Keep the Pace

New challenges present themselves every day, but you have to keep pushing forward.

I’m a mountain biker. I like technical trails and jumps, good flow and I don’t mind climbing. Most days I feel pretty good on a bike, no matter what I’m doing.

And then there was this past Saturday. There was a series race at one of my local trails. I do the occasional race, but it’s not really my thing. Still, I thought I might as well do it because it was on my home track. I didn’t do any special training, but I ride a lot and figured it wouldn’t be too big a deal.

The race was two 12.4-mile laps on mostly technical, hilly single-track. It’s a lap I’ve done many times. I figured two would be tough, but I wasn’t too worried. I had a good dinner the night before, got a good night of sleep, good breakfast and a good warmup before the race. I did it all right, but then the wheels came off.

The lead pack faded out of view pretty quick, but that was fine. I didn’t want to go out too fast. It was a long race and it wasn’t going to be won on the first lap. More troubling was the fact my legs felt dead right from the start. Usually I can ride through that and get my wind, but it never got better. It only got worse.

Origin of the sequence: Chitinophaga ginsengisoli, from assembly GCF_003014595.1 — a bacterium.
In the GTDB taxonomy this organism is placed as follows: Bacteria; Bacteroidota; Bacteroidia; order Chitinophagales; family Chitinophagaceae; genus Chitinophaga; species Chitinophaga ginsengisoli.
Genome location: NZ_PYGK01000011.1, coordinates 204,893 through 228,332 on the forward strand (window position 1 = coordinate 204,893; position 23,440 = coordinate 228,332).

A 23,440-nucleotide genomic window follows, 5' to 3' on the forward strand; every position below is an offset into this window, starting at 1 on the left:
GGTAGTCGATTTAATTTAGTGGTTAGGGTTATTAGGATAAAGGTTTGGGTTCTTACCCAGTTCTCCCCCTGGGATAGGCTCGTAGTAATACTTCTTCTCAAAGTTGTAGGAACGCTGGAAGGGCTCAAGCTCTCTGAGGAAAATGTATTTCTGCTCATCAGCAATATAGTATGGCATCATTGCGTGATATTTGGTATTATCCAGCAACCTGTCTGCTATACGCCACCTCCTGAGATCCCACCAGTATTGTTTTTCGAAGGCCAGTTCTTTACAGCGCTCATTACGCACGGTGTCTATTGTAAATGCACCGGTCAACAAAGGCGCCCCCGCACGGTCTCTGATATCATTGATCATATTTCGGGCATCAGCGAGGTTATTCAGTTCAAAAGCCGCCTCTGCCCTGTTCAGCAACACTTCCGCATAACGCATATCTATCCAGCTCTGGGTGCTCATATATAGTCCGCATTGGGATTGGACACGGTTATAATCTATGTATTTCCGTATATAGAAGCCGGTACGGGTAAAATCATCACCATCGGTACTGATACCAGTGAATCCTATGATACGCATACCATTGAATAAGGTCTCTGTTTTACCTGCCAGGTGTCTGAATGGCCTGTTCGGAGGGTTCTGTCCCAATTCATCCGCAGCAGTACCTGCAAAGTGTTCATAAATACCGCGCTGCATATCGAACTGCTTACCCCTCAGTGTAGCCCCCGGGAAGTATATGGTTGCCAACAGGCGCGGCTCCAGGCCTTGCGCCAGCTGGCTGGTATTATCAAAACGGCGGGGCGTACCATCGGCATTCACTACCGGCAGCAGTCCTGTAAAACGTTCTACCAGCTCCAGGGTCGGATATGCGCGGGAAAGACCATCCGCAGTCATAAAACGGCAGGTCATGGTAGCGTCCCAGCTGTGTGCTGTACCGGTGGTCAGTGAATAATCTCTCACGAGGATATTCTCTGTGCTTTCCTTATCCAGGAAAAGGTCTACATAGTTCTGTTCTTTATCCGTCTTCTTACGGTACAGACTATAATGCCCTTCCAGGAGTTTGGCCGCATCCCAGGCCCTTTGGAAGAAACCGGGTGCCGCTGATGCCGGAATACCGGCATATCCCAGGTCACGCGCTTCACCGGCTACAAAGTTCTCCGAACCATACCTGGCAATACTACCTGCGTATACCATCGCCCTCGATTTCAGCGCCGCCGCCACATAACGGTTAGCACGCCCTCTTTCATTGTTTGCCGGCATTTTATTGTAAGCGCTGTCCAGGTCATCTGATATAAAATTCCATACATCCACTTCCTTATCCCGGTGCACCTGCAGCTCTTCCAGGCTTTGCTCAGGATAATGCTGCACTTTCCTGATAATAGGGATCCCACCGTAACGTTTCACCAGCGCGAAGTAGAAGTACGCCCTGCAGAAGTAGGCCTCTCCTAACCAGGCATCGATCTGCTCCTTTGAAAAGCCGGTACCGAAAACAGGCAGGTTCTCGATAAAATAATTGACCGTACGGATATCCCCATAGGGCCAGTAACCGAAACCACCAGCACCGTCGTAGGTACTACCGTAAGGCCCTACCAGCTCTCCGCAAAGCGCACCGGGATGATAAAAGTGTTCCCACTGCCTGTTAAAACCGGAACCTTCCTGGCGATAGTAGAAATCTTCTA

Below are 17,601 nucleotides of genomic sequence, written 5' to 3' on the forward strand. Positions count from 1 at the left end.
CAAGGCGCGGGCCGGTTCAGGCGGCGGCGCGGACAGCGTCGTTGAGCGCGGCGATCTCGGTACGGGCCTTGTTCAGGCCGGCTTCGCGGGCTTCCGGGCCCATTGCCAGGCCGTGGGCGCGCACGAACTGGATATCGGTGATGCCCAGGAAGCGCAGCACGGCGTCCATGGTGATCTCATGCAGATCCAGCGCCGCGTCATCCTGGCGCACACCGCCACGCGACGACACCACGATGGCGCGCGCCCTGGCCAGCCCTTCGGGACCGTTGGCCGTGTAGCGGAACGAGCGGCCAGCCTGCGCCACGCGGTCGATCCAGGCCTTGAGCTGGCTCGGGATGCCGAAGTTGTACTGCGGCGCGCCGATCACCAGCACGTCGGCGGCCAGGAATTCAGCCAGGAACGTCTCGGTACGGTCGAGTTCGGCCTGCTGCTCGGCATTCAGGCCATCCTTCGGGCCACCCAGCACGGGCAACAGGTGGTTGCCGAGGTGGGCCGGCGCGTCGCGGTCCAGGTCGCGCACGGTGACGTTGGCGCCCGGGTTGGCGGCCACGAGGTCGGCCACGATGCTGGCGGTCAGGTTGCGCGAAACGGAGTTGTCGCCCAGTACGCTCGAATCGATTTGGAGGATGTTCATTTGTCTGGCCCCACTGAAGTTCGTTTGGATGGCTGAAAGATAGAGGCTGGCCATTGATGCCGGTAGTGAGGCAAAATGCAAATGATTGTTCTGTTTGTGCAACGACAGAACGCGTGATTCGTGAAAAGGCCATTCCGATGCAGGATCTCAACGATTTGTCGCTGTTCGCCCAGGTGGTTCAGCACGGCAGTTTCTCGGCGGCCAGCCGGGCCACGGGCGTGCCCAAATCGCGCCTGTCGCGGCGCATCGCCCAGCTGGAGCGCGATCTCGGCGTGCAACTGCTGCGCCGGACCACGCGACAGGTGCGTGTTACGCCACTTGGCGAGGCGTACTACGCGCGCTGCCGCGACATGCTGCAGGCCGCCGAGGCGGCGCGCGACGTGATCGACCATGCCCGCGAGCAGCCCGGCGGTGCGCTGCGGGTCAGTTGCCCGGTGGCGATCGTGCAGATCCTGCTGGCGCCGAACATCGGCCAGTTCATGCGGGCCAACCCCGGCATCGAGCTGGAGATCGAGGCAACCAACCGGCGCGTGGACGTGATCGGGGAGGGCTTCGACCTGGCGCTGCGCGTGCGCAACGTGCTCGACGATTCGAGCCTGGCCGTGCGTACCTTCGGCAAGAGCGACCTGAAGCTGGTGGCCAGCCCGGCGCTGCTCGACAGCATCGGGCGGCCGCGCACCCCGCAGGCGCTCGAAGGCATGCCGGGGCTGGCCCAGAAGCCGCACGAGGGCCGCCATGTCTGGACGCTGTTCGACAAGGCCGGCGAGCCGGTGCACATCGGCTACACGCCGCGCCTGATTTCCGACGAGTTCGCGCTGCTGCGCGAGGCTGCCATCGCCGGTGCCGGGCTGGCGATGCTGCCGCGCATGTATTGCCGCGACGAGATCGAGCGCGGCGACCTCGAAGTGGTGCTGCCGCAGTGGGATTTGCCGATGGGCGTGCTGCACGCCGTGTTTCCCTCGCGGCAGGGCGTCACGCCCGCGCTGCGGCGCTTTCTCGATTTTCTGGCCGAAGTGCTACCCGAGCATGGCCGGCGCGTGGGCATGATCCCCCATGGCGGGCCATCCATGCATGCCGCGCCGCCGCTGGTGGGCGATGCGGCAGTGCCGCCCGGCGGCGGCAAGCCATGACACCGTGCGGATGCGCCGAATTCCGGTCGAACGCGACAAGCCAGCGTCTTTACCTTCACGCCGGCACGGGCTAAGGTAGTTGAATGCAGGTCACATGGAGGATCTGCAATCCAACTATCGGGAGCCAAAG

About a half hour in my right calf cramped like it had just been hit with a lightning bolt. That never happens to me, at least not that fast. Before the end of the first lap, both calves were cramping and I could feel it starting in my quads too.

That first lap took longer than it normally would on a casual weeknight ride. The second lap wasn’t even a race anymore. It was just a battle to finish — more cramping, mechanical issues and a standoff with a fairly large porcupine. But I eventually crossed the line. It was a terrible race, but a hell of a test, and sometimes it’s good to be tested.

I’m sure the past year has tested all of you in one way or another. As we reach the end of the year, it’s good to evaluate the battles won and lost, take stock of where you’ve succeeded and where you need to focus efforts to improve.

Your water and wastewater systems are tested every day, and not every day can be a resounding victory. Hopefully you won’t find any porcupines in your lines, but there will be other challenges. How you respond will tell the tale of your utilities.

And while my race tested me physically and mentally, it was all over in a few hours. In contrast, you have to manage the problems of the day while planning to address the challenges of the future. It’s a tall order, and there’s no one cheering for you at the finish line. In fact, there isn’t even a finish line. It’s just a race to stay ahead of the next challenge.

Here’s hoping you keep the pace.

Enjoy this month’s issue. 

Comments on this column or about any article in this publication may be directed to editor Luke Laggis, 800-257-7222;


Comments on this site are submitted by users and are not endorsed by nor do they reflect the views or opinions of COLE Publishing, Inc. Comments are moderated before being posted.